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Scalabrini shelter in Guatemala swamped by Hondurans seeking safety

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Scalabrini shelter in Guatemala swamped by Hondurans seeking safety

Scalabrini migrant shelter in Guatemala City has served 1,700 Hondurans heading
north as part of a caravan seeking to reach the U.S. border.

Carlos Lopez, a shelter official,
told Catholic News Service the Scalabrini facility in Guatemala normally serves
up to 80 guests at a time, but the number of migrants arriving from Honduras
has forced the shelter to offer lodging in a nearby school.

Resources, he added, are
strained and “staff are exhausted,” having worked 48 hours nonstop.
Rain is also making life miserable for migrants traveling mostly on foot and
sometimes forced to sleep outside.

“We have a soccer field
full of people, in the dining room, in every nook and cranny. They’re on the
bleachers, in the school gym,” he said Oct. 18. “The problem now is
feeding people and hygiene. … We’re experiencing chaos right now.”

A caravan of Hondurans departed
the city of San Pedro Sula Oct. 13, but its ranks swelled as it crossed into
Guatemala. Lopez said no one was certain of the caravan’s exact size, but he
compared it to a “snowball going downhill” and estimated it at more
than 5,000 participants.

“This is a humanitarian
crisis. Here there are 75-year-old elderly women and 2-month-old babies,”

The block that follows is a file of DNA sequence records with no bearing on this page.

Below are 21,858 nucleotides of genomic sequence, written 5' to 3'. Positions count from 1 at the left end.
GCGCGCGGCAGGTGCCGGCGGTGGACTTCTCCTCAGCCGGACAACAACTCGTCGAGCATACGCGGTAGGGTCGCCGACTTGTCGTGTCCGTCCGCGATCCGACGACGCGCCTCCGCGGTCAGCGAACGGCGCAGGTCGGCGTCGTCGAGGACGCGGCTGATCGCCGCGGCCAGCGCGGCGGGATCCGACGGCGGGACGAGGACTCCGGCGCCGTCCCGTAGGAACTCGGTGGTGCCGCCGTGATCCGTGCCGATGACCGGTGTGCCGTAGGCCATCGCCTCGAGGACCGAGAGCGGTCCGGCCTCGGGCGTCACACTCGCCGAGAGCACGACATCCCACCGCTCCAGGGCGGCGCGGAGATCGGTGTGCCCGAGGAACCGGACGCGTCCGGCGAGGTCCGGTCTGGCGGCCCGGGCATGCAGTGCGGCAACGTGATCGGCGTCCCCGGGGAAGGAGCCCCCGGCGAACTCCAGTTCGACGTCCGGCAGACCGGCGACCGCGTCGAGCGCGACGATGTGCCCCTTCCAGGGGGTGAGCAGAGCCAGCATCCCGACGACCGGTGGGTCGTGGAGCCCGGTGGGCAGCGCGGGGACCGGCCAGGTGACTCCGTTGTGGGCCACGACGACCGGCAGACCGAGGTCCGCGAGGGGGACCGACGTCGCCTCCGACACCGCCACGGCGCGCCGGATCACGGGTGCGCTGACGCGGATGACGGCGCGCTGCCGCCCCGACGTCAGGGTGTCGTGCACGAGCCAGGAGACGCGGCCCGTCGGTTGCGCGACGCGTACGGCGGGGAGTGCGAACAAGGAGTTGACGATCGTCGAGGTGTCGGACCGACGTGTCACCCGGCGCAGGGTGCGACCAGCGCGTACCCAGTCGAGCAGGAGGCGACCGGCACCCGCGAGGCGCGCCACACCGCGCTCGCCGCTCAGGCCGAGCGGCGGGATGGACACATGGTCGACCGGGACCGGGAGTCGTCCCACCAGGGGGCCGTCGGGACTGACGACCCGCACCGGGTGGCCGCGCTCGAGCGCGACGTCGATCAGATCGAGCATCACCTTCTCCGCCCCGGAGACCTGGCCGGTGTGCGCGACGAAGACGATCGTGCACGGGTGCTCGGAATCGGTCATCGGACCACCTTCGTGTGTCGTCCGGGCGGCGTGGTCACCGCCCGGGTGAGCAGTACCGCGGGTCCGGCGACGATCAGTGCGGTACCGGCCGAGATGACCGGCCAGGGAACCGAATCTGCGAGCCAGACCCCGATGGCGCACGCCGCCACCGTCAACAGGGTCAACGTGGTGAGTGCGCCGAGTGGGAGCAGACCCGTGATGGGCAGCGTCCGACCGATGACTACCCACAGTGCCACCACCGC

he said.

The caravan has captured the
attention of Trump, who threatened to cut off assistance to Guatemala and
Honduras — $1.1 billion in 2017 and 2018, according to the Washington Office on
Latin America — if the caravan proceeded.

Guatemala issued a statement
saying it would stop the caravan, even though Central American countries allow each
other’s citizens to cross borders freely.

Mexico sent two planeloads of federal
police officers to its southern border Oct. 15 as the first migrants in the
caravan arrived in the area. The country’s foreign ministry said in a statement
anyone with the proper papers could enter Mexico, while those planning to apply
for asylum could do so. Anyone not meeting the entry requirements would be
turned back, however.

In a tweet, U.S. Vice President
Mike Pence warned Central American migrants to stay put, saying the road north
poses risks and “if (migrants) cannot come to the U.S. legally, they
should not come at all.”

The northern triangle of Central
America — Honduras, Guatemala, and El Salvador — is one of the most violent
regions in the world, though murder rates have declined in recent years.
Nicaragua has also experienced an outflow due to political unrest and attacks
by police and paramilitaries on the opposition, though many of those migrants
head to neighboring Costa Rica.

“Poverty, the lack of
opportunities, violence and extortion due to gangs … (people) can no longer
live with such anxiety and, hence, are taking these actions,” Lopez said.

In 2017, nearly 299,000 Central
Americans were considered refugees or applied for asylum, according to the
Jesuit Network with Migrants — Central America and North America.

“The daily crisis of
subsistence … derived from the imposition of authoritarian political systems
and economic models, which exclude, force people to flee their countries to have
a dignified life and sometimes save their lives,” the network said in a
statement Oct. 17.


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